The sternocleidomastoid muscle gets signals from nerves in the neck and head to contract and move properly. The underlying anatomical distortion causing torticollis is a shortened sternocleidomastoid muscle. This is the muscle of the neck that originates at the sternum and clavicle and inserts on the mastoid process of the temporal bone on the same side. There are two sternocleidomastoid muscles in the human body and when they both contract, the neck is flexed. The main blood supply for these muscles come from the occipital artery, superior thyroid artery, transverse scapular artery and transverse cervical artery. The main innervation to these muscles is from cranial nerve XI (the accessory nerve) but the second, third and fourth cervical nerves are also involved. Pathologies in these blood and nerve supplies can lead to torticollis.[citation needed]

Diagnosis

Evaluation of a child with torticollis begins with history taking to determine circumstances surrounding birth and any possibility of trauma or associated symptoms. Physical examination reveals decreased rotation and bending to the side opposite from the affected muscle. Some[who?] say that congenital cases more often involve the right side, but there is not complete agreement about this in published studies. Evaluation should include a thorough neurologic examination, and the possibility of associated conditions such as developmental dysplasia of the hip and clubfoot should be examined. Radiographs of the cervical spine should be obtained to rule out obvious bony abnormality, and MRI should be considered if there is concern about structural problems or other conditions.

Ultrasonography can be used to visualize muscle tissue, with a colour histogram generated to determine cross-sectional area and thickness of the muscle.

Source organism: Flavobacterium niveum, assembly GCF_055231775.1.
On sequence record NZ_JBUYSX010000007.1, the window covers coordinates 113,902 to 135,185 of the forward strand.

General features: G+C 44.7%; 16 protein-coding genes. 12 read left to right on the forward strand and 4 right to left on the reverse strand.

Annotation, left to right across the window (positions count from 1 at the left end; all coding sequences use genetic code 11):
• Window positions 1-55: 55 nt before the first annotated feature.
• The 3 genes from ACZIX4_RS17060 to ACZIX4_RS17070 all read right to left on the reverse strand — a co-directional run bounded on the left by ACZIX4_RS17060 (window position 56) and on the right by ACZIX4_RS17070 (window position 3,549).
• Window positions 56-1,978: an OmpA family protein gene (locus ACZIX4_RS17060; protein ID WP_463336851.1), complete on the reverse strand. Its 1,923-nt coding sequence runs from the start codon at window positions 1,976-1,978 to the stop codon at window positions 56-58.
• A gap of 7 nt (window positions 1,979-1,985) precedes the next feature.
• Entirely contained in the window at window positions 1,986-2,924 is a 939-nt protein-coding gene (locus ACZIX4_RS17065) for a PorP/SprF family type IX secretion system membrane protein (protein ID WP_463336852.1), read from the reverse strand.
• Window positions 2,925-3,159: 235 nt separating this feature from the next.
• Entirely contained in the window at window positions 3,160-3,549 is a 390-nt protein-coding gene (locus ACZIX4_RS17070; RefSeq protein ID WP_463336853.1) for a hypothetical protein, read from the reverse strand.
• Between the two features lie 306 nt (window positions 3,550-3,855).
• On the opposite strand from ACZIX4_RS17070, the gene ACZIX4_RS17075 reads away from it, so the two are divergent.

Evaluation by an optometrist or an ophthalmologist should be considered in children to ensure that the torticollis is not caused by vision problems (IV cranial nerve palsy, nystagmus-associated "null position", etc.).

Differential diagnosis for torticollis includes

Cervical dystonia appearing in adulthood has been believed to be idiopathic in nature, as specific imaging techniques most often find no specific cause.

Treatment

Teaching people how to sit and stand properly can help reduce strain on the neck muscles and improve posture. Changing habits like bad posture or repetitive movements can help ease symptoms of torticollis. Wearing a special collar can also support the neck and keep it in the right position during daily activities. Using electrical devices have also been shown to reduce pain, make muscles work better, and relax tight muscles. Injecting a substance like Botox into overactive muscles can weaken them temporarily, allowing for better movement. If other treatments don't work, surgery might be needed to fix the muscles or bones causing torticollis.